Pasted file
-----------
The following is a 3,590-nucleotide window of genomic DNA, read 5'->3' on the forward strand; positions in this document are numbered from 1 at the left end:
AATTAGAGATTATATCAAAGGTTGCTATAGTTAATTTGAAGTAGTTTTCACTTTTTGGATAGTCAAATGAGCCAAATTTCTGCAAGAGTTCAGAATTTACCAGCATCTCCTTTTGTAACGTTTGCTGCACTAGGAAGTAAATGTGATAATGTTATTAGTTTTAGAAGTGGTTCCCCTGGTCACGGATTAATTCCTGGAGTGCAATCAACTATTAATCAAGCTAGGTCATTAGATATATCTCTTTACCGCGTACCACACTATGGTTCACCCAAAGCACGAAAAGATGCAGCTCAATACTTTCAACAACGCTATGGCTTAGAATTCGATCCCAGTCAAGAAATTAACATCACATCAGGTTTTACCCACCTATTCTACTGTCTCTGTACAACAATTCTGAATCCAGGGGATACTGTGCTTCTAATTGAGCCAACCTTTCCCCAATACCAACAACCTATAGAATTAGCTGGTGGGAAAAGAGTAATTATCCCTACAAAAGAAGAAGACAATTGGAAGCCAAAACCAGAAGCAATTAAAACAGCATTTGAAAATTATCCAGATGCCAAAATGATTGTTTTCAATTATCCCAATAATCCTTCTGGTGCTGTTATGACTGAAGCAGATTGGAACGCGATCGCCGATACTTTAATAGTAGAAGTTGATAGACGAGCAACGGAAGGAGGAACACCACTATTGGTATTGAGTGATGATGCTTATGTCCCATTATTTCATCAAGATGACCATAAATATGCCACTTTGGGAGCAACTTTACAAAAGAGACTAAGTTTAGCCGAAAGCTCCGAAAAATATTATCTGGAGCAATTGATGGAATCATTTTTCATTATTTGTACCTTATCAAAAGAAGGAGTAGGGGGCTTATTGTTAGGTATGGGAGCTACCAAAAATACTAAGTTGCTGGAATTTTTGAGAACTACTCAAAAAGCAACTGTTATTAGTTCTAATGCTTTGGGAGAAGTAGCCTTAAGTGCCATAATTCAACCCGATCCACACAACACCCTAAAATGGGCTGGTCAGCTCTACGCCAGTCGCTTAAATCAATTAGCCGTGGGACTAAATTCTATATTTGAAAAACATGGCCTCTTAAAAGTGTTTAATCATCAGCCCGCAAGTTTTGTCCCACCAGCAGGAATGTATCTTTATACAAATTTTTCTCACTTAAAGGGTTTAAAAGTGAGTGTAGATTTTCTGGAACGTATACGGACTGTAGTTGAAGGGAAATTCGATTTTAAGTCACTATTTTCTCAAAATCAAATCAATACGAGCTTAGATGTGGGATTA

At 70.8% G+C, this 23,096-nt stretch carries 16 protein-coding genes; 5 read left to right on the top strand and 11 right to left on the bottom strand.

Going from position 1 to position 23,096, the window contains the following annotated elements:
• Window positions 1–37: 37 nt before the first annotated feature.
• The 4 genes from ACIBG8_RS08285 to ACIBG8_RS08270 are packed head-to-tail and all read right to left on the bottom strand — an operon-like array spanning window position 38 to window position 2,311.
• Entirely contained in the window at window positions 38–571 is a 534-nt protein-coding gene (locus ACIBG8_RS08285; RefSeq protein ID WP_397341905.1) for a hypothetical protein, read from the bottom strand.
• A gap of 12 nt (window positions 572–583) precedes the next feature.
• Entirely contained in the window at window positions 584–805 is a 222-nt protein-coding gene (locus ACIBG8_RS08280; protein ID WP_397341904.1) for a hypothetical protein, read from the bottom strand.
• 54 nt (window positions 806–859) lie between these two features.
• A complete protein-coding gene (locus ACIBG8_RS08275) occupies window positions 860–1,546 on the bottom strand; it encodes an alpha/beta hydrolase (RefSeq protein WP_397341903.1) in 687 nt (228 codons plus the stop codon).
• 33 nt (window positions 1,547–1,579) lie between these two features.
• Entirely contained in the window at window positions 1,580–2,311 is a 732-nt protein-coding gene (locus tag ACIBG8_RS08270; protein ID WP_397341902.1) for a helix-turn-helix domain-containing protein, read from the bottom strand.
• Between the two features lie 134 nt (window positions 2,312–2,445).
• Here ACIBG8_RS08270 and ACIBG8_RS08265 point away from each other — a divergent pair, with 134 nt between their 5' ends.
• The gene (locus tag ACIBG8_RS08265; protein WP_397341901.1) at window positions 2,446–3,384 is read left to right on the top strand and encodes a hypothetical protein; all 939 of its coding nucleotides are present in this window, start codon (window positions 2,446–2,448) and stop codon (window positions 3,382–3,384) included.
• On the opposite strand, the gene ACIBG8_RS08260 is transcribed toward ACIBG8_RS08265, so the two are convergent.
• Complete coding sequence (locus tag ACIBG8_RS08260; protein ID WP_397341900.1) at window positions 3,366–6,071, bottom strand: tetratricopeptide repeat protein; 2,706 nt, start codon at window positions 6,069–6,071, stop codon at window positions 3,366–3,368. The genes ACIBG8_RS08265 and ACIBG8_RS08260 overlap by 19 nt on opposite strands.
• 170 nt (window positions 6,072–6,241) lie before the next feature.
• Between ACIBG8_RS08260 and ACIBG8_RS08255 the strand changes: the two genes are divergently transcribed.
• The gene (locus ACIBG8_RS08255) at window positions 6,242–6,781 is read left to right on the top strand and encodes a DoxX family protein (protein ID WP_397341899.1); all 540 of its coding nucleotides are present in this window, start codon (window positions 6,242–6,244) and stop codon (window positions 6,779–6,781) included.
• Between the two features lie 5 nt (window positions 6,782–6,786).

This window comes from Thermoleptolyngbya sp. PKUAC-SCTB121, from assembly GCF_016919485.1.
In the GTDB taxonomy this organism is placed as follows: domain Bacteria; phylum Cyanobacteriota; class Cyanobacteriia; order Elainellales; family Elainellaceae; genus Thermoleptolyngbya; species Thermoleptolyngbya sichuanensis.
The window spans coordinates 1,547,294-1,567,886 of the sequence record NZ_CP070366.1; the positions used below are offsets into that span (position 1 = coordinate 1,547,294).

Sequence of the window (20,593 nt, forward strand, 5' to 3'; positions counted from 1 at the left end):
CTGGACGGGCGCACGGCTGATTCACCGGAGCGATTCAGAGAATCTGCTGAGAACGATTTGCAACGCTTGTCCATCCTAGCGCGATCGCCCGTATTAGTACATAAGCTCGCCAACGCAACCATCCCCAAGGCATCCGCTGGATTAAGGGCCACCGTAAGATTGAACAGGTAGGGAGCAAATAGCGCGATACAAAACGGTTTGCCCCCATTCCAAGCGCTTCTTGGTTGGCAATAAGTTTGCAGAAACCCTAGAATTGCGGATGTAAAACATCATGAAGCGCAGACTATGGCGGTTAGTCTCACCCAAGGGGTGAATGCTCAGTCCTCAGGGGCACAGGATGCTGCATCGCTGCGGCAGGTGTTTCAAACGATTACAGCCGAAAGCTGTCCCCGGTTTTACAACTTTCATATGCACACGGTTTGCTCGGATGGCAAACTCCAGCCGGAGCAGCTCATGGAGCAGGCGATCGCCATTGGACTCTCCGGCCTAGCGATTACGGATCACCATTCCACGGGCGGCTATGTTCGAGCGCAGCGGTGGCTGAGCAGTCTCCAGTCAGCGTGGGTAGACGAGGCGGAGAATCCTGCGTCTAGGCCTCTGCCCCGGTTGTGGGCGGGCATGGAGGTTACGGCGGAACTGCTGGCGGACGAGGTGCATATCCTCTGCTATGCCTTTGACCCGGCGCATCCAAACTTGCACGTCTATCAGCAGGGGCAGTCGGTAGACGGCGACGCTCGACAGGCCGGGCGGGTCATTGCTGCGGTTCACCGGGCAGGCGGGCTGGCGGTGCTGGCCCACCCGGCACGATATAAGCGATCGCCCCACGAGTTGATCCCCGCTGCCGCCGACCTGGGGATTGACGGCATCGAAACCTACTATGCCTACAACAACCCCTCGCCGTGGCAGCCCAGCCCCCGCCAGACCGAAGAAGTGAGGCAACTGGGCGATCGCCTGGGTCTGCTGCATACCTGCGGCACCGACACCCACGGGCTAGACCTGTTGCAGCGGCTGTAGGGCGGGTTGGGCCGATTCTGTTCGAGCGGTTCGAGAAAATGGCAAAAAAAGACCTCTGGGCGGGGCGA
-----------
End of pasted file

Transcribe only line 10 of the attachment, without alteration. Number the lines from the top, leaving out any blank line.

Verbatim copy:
• 54 nt (window positions 806–859) lie between these two features.